In 1902, coincidentally the year James Tissot died, two of his best-known paintings were bequeathed to the Guildhall Art Gallery, London. The Last Evening (1873) and Too Early (1873) were purchased from William Agnew (1825 – 1910), the most influential art dealer in London, by Charles Gassiot (1826 – 1902), a London wine merchant and art patron who lived in a mansion in Upper Tooting, Surrey. Gassiot bought them for £1,000 and £1,155, respectively, before they were exhibited at the Royal Academy in 1873. He and his wife Georgiana, a childless couple, donated a number of paintings, including The Last Evening and Too Early, to the Guildhall Art Gallery from 1895 to 1902. Both pictures are currently on view.
Upon his death, Tissot left a series of four oil paintings to the Louvre. These scenes from The Prodigal Son in Modern Life (1880) included Le depart (The Departure), En pays étranger (In Foreign Climes), Le Retour (The Return), and Le veau gras (The Fatted Calf). They entered the collection in 1904 and are assigned to the Musée d’Orsay but are not on view.
The next Tissot oil painting to enter a French collection was The Two Sisters (1863), which was exhibited at the Salon in 1864. It was sold from Tissot’s studio, a year after his death in 1902, to a collector (Albert Bichet) in whose name it was given to the Luxembourg Museum, in 1904. The Two Sisters entered the collection of the Louvre in 1929 and in 1982 was assigned to the Musée d’Orsay, where it is on view in Room 11.
Chichester Fortescue, later Baron Carlingford (1823 – 1898), was a politically ambitious Irishman and Liberal MP for County Louth from 1847 to 1868.
He became a junior lord of the treasury in 1854, and in 1863, he married the beautiful, virtuous and politically influential Society hostess Frances, Countess Waldegrave (1821 – 1879), whose portrait Tissot also painted. [Set in her boudoir, it was not considered a good likeness, and its whereabouts are unknown.]
Fortescue held minor offices in the Liberal administrations until he was made Chief Secretary for Ireland under Lord Russell from 1865 through 1866, and again under Gladstone from 1868 to 1870. From 1871 to 1874, Chichester Fortescue was President of the Board of Trade.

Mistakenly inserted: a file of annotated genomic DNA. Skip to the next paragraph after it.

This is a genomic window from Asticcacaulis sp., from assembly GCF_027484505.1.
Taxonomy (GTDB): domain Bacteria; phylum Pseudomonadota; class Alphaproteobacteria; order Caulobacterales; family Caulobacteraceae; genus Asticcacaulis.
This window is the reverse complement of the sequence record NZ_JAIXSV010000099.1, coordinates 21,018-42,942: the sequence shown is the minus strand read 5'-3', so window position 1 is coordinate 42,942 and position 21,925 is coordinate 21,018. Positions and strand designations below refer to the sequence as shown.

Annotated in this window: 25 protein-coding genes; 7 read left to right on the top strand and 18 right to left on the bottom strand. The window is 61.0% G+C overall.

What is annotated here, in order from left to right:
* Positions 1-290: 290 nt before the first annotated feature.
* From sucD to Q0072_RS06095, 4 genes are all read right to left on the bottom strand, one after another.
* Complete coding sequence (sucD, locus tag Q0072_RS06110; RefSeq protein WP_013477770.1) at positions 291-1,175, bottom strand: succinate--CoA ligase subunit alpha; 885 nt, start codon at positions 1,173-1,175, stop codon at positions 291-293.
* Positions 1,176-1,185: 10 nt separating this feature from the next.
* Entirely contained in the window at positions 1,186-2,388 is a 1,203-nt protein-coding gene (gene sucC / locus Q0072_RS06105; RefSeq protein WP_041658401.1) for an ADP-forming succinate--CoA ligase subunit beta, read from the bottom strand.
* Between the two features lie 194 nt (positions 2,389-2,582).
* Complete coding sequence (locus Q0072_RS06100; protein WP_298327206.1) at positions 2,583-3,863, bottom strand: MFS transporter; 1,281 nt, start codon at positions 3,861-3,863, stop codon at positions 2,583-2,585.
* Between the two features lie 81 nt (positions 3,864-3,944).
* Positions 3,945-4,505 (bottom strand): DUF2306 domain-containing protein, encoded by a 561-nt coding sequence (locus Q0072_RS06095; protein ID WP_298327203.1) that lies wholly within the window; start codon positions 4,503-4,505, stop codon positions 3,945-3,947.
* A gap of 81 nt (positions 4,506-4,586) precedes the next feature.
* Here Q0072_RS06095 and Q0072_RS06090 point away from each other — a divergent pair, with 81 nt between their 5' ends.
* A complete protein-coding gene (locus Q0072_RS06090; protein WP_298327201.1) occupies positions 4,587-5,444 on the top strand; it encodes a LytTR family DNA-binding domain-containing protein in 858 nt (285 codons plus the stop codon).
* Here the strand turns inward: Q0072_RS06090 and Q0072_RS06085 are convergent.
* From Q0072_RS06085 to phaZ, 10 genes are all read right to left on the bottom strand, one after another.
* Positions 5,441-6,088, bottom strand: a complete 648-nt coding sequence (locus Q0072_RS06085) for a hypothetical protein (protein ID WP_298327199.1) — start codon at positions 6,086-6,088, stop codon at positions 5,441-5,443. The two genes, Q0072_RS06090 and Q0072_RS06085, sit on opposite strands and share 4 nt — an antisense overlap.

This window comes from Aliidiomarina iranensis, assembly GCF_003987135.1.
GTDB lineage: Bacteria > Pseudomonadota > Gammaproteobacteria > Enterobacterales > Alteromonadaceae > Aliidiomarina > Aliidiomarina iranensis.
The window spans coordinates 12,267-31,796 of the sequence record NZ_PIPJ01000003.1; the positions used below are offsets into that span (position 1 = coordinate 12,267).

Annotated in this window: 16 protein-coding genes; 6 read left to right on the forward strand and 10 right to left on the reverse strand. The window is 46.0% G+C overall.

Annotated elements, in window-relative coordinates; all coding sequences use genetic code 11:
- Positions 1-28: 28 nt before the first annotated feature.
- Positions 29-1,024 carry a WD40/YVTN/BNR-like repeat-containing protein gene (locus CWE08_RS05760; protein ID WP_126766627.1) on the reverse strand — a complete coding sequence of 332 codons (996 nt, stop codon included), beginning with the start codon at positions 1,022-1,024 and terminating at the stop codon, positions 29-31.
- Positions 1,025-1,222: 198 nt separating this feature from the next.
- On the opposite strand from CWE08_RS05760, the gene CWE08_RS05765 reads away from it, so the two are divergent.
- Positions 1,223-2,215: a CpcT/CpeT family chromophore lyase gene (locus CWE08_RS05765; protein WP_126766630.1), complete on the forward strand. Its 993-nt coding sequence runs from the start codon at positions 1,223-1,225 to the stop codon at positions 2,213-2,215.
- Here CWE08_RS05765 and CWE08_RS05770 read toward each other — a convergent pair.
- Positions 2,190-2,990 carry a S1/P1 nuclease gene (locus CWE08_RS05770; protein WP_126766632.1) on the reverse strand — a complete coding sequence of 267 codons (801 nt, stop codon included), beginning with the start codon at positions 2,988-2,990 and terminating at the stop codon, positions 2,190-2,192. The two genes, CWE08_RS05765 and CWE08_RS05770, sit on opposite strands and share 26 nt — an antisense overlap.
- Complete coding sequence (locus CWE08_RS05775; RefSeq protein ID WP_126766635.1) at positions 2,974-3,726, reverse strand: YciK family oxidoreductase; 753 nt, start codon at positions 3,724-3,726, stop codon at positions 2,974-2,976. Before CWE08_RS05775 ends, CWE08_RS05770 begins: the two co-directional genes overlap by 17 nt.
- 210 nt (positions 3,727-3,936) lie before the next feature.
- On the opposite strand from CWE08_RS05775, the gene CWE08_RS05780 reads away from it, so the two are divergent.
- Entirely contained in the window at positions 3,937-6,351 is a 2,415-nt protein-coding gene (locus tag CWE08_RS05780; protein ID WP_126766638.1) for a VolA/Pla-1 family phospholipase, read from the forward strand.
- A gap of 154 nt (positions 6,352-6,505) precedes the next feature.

His full-length portrait by Tissot, which measures 74 ½ by 47 ½ in. (189.2 by 120.7 cm), was given to the University of Oxford by sitter’s nephew, Francis Fortescue Urquhart (1868 – 1934), Fellow of Balliol College, about 1904. It was re-hung in the North School in 1957.
In 1907, Portrait of Mademoiselle L.L. (1864) was purchased from the sale of a private collection for the Luxembourg Museum. It was assigned to the Musée d’Orsay in 1978 and is on view in Room 11.
Tissot’s L’Ambitieuse (1883-1885), or The Political Woman, was one of fifteen paintings in the “Femme à Paris” (Women of Paris) series. L’Ambitieuse was owned by the American painter William Merritt Chase (1849 – 1916). In 1909, Chase donated the painting to the Albright-Knox Art Gallery in Buffalo, New York. It is not on view.
In 1919, three of Tissot’s oil paintings were bequeathed to the French nation by a private collector, William Vaughan. La rêveuse (Summer Evening, c. 1876), Le Bal (Evening, 1878), and La soeur aînée (The Elder Sister, c. 1881) entered the Luxembourg and later were assigned to the Musée Orsay. Of these three pictures, only Le Bal is on display, in Room 11.
Each of these three paintings featured the same mysterious lady, Tissot’s mistress and muse, whose existence would not be realized until 1933 and whose name would remain unknown for a quarter-century after the public could see her image for the first time.